New research on deaths related to synthetic cannabis shows there are sharp geographic differences in the specific compounds causing fatalities.
A two-year research project by the Crown Research Institute, ESR, has identified four different deadly synthetic cannabinoids in coroners' reports, and some cases where multiple substances are found.
Most of the synthetic cannabis-related deaths occurred in the upper half of the North Island.
Over the two years to July 2019, AMB-FUBINACA was involved 80 percent of the 90 deaths linked with the compounds, including the bulk of the 68 cases in the upper North Island. It's recently been made a Class A drug, the highest classification.
However further south, three other compounds have been detected in greater proportions.
In the 14 cases in the lower half of the North Island, 5F-ADB was the most common, followed by AMB-FUBINANCA, and then a combination of two, and a small number of cases where 5F-MDMB-PICA was detected.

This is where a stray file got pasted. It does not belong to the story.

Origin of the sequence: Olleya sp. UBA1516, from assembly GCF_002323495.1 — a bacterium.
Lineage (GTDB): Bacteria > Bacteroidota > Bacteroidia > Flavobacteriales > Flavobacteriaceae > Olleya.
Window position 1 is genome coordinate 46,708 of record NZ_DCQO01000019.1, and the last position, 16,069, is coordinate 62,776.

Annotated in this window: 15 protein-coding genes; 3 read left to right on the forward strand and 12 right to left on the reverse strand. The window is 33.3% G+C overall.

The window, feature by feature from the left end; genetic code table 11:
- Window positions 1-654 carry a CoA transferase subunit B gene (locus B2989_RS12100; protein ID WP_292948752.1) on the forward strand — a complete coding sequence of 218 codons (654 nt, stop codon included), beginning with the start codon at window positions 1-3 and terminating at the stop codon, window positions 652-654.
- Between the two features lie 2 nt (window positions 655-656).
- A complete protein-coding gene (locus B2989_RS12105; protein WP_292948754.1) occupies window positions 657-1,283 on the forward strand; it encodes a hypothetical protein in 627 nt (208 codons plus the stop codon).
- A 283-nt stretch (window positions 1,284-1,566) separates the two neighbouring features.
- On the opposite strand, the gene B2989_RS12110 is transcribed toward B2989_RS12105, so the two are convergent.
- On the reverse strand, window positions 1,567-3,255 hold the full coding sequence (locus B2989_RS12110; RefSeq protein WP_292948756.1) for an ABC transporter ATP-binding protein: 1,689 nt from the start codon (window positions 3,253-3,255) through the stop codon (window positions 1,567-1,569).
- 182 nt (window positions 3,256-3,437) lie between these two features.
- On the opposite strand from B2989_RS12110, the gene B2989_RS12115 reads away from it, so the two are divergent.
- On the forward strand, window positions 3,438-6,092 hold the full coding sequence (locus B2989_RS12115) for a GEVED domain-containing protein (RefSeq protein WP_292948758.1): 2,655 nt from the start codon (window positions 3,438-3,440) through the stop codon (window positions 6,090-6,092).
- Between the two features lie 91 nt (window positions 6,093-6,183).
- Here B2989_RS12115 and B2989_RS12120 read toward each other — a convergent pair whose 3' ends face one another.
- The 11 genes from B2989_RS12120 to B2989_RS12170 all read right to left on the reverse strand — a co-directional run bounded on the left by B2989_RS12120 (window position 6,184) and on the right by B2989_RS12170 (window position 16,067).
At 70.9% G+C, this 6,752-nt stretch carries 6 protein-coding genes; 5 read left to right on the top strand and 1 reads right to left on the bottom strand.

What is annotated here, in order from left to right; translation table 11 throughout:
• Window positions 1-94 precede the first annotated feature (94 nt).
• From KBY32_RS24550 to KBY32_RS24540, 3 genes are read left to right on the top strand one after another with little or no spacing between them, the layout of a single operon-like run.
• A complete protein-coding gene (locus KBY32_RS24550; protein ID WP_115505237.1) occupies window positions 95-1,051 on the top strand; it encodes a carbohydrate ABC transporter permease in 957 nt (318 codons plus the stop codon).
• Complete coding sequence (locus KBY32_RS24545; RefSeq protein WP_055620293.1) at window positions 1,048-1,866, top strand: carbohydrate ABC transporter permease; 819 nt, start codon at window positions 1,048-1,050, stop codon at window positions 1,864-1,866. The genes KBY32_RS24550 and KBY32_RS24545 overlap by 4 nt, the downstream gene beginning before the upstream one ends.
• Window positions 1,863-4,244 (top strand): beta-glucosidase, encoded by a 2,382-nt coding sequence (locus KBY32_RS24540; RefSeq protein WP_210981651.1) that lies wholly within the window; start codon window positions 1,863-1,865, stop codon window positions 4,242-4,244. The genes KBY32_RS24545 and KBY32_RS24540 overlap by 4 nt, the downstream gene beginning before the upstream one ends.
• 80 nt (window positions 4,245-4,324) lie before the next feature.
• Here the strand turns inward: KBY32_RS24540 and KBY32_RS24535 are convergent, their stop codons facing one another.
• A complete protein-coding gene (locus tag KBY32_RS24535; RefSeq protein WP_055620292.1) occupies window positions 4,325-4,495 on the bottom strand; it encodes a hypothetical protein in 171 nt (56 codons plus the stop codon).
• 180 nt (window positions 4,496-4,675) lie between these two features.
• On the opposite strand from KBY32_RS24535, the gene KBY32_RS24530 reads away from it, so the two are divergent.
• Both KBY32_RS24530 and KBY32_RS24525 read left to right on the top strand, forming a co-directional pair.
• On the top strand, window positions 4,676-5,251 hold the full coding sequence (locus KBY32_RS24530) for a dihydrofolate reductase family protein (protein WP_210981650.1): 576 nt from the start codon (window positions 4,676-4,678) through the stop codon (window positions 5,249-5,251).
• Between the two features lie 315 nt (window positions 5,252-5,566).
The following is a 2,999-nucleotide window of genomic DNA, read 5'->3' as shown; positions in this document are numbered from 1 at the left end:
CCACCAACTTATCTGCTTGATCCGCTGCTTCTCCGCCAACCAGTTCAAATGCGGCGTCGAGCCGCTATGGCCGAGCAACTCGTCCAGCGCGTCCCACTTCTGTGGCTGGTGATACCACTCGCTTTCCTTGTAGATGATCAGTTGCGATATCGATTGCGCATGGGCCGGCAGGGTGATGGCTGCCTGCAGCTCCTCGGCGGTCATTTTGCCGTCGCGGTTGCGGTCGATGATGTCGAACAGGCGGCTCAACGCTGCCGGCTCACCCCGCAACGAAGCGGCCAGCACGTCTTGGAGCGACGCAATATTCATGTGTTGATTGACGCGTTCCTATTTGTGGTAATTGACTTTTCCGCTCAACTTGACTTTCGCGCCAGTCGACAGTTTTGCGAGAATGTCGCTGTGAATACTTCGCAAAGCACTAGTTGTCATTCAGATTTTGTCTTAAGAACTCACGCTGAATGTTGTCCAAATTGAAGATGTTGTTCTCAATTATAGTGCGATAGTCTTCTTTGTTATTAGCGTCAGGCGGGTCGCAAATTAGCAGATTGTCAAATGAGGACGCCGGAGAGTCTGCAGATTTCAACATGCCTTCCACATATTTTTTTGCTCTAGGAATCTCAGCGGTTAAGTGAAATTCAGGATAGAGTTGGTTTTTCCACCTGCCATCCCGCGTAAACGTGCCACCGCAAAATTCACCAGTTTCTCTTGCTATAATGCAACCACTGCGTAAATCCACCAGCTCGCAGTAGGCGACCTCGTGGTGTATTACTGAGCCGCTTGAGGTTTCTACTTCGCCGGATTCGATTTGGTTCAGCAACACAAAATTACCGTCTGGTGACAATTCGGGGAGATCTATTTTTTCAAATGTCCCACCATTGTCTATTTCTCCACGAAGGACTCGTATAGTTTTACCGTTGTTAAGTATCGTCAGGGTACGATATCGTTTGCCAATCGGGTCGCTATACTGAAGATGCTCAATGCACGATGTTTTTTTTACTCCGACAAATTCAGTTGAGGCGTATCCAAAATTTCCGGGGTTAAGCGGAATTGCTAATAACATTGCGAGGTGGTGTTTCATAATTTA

In the eight South Island cases, a range of all three were found, and a slightly different type, ADB-FUBINACA.
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ESR forensic toxicology manager Dr Mary Jane McCarthy said they worked with the Police, Customs and the Ministry of Health on the research.
"Our data was used to inform and assist health and enforcement agencies to tackle the harm being caused by these dangerous drugs."
Dr McCarthy said ESR's research is part of a global response to the synthetic substance "crisis". She said ESR is a contributor to the United Nations Office on Drugs and Crime (UNDOC) and receives regular updates on new substances coming into the market.
"Being able to share our data within New Zealand and internationally is helping us predict, prevent and protect New Zealand communities," she said.
Yesterday, a coroner released provisional figures which found 24 people had died directly as a result of using synthetic cannabis since June 2017, and a further 50 cases where it appeared to have been responsible.
Chief Coroner Judge Deborah Marshall said there were other cases where synthetic cannabis contributed to a fatality, but coroners ruled it was not ultimately the cause of death.